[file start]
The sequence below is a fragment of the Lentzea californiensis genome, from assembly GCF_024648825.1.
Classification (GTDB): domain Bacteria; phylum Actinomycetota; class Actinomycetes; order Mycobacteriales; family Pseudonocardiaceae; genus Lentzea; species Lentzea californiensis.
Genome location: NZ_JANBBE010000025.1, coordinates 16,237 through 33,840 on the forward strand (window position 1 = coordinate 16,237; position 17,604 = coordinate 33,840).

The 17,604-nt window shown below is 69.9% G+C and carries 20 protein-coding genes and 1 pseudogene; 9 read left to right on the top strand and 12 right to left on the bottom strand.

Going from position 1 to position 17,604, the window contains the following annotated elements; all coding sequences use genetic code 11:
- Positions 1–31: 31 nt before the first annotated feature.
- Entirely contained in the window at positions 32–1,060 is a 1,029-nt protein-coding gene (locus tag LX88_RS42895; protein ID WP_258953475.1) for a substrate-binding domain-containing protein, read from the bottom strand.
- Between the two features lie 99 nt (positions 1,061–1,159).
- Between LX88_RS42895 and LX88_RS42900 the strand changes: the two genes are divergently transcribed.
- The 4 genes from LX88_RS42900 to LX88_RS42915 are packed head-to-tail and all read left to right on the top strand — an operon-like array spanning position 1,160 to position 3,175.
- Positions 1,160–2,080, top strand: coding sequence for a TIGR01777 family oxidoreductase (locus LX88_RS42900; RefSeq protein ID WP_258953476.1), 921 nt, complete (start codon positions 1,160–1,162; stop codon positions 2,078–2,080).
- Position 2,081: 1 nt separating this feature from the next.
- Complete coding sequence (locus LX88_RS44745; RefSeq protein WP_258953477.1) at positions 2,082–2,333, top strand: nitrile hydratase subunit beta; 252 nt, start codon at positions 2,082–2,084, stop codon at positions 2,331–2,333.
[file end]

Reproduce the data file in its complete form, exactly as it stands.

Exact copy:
The sequence below is a fragment of the Lentzea californiensis genome, from assembly GCF_024648825.1.
Classification (GTDB): domain Bacteria; phylum Actinomycetota; class Actinomycetes; order Mycobacteriales; family Pseudonocardiaceae; genus Lentzea; species Lentzea californiensis.
Genome location: NZ_JANBBE010000025.1, coordinates 16,237 through 33,840 on the forward strand (window position 1 = coordinate 16,237; position 17,604 = coordinate 33,840).

The 17,604-nt window shown below is 69.9% G+C and carries 20 protein-coding genes and 1 pseudogene; 9 read left to right on the top strand and 12 right to left on the bottom strand.

Going from position 1 to position 17,604, the window contains the following annotated elements; all coding sequences use genetic code 11:
- Positions 1–31: 31 nt before the first annotated feature.
- Entirely contained in the window at positions 32–1,060 is a 1,029-nt protein-coding gene (locus tag LX88_RS42895; protein ID WP_258953475.1) for a substrate-binding domain-containing protein, read from the bottom strand.
- Between the two features lie 99 nt (positions 1,061–1,159).
- Between LX88_RS42895 and LX88_RS42900 the strand changes: the two genes are divergently transcribed.
- The 4 genes from LX88_RS42900 to LX88_RS42915 are packed head-to-tail and all read left to right on the top strand — an operon-like array spanning position 1,160 to position 3,175.
- Positions 1,160–2,080, top strand: coding sequence for a TIGR01777 family oxidoreductase (locus LX88_RS42900; RefSeq protein ID WP_258953476.1), 921 nt, complete (start codon positions 1,160–1,162; stop codon positions 2,078–2,080).
- Position 2,081: 1 nt separating this feature from the next.
- Complete coding sequence (locus LX88_RS44745; RefSeq protein WP_258953477.1) at positions 2,082–2,333, top strand: nitrile hydratase subunit beta; 252 nt, start codon at positions 2,082–2,084, stop codon at positions 2,331–2,333.